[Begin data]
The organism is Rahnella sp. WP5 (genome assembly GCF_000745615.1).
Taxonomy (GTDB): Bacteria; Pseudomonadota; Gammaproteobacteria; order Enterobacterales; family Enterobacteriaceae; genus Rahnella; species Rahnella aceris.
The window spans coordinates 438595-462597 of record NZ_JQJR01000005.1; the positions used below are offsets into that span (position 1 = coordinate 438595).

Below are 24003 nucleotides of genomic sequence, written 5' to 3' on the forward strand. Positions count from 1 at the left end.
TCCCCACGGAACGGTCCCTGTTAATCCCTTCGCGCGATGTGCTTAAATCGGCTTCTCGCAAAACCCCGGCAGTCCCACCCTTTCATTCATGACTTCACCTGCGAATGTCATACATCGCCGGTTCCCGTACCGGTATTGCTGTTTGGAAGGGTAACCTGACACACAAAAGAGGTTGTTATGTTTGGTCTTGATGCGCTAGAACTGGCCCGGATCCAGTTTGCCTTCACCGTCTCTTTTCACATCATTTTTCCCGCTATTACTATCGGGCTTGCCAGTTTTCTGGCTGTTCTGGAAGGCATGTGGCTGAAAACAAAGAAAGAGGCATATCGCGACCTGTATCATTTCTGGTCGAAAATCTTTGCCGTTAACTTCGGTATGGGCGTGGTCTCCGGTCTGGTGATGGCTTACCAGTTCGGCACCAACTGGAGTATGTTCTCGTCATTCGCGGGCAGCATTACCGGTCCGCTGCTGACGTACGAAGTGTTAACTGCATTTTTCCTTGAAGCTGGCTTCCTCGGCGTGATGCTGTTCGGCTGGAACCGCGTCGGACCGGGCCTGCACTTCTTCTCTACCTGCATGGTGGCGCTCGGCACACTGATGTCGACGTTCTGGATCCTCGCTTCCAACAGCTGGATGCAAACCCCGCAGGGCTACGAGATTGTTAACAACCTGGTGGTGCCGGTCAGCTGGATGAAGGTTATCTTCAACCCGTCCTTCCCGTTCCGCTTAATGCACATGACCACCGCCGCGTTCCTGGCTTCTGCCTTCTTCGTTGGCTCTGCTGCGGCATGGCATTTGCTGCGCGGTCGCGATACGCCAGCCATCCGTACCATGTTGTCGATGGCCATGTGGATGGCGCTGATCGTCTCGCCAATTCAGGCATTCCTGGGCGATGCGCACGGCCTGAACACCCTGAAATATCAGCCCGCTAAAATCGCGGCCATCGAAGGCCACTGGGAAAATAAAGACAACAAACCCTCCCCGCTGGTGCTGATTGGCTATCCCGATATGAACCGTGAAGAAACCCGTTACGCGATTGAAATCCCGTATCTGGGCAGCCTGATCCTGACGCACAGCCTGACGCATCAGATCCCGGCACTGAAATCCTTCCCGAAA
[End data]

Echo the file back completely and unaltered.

The organism is Rahnella sp. WP5 (genome assembly GCF_000745615.1).
Taxonomy (GTDB): Bacteria; Pseudomonadota; Gammaproteobacteria; order Enterobacterales; family Enterobacteriaceae; genus Rahnella; species Rahnella aceris.
The window spans coordinates 438595-462597 of record NZ_JQJR01000005.1; the positions used below are offsets into that span (position 1 = coordinate 438595).

Below are 24003 nucleotides of genomic sequence, written 5' to 3' on the forward strand. Positions count from 1 at the left end.
TCCCCACGGAACGGTCCCTGTTAATCCCTTCGCGCGATGTGCTTAAATCGGCTTCTCGCAAAACCCCGGCAGTCCCACCCTTTCATTCATGACTTCACCTGCGAATGTCATACATCGCCGGTTCCCGTACCGGTATTGCTGTTTGGAAGGGTAACCTGACACACAAAAGAGGTTGTTATGTTTGGTCTTGATGCGCTAGAACTGGCCCGGATCCAGTTTGCCTTCACCGTCTCTTTTCACATCATTTTTCCCGCTATTACTATCGGGCTTGCCAGTTTTCTGGCTGTTCTGGAAGGCATGTGGCTGAAAACAAAGAAAGAGGCATATCGCGACCTGTATCATTTCTGGTCGAAAATCTTTGCCGTTAACTTCGGTATGGGCGTGGTCTCCGGTCTGGTGATGGCTTACCAGTTCGGCACCAACTGGAGTATGTTCTCGTCATTCGCGGGCAGCATTACCGGTCCGCTGCTGACGTACGAAGTGTTAACTGCATTTTTCCTTGAAGCTGGCTTCCTCGGCGTGATGCTGTTCGGCTGGAACCGCGTCGGACCGGGCCTGCACTTCTTCTCTACCTGCATGGTGGCGCTCGGCACACTGATGTCGACGTTCTGGATCCTCGCTTCCAACAGCTGGATGCAAACCCCGCAGGGCTACGAGATTGTTAACAACCTGGTGGTGCCGGTCAGCTGGATGAAGGTTATCTTCAACCCGTCCTTCCCGTTCCGCTTAATGCACATGACCACCGCCGCGTTCCTGGCTTCTGCCTTCTTCGTTGGCTCTGCTGCGGCATGGCATTTGCTGCGCGGTCGCGATACGCCAGCCATCCGTACCATGTTGTCGATGGCCATGTGGATGGCGCTGATCGTCTCGCCAATTCAGGCATTCCTGGGCGATGCGCACGGCCTGAACACCCTGAAATATCAGCCCGCTAAAATCGCGGCCATCGAAGGCCACTGGGAAAATAAAGACAACAAACCCTCCCCGCTGGTGCTGATTGGCTATCCCGATATGAACCGTGAAGAAACCCGTTACGCGATTGAAATCCCGTATCTGGGCAGCCTGATCCTGACGCACAGCCTGACGCATCAGATCCCGGCACTGAAATCCTTCCCGAAA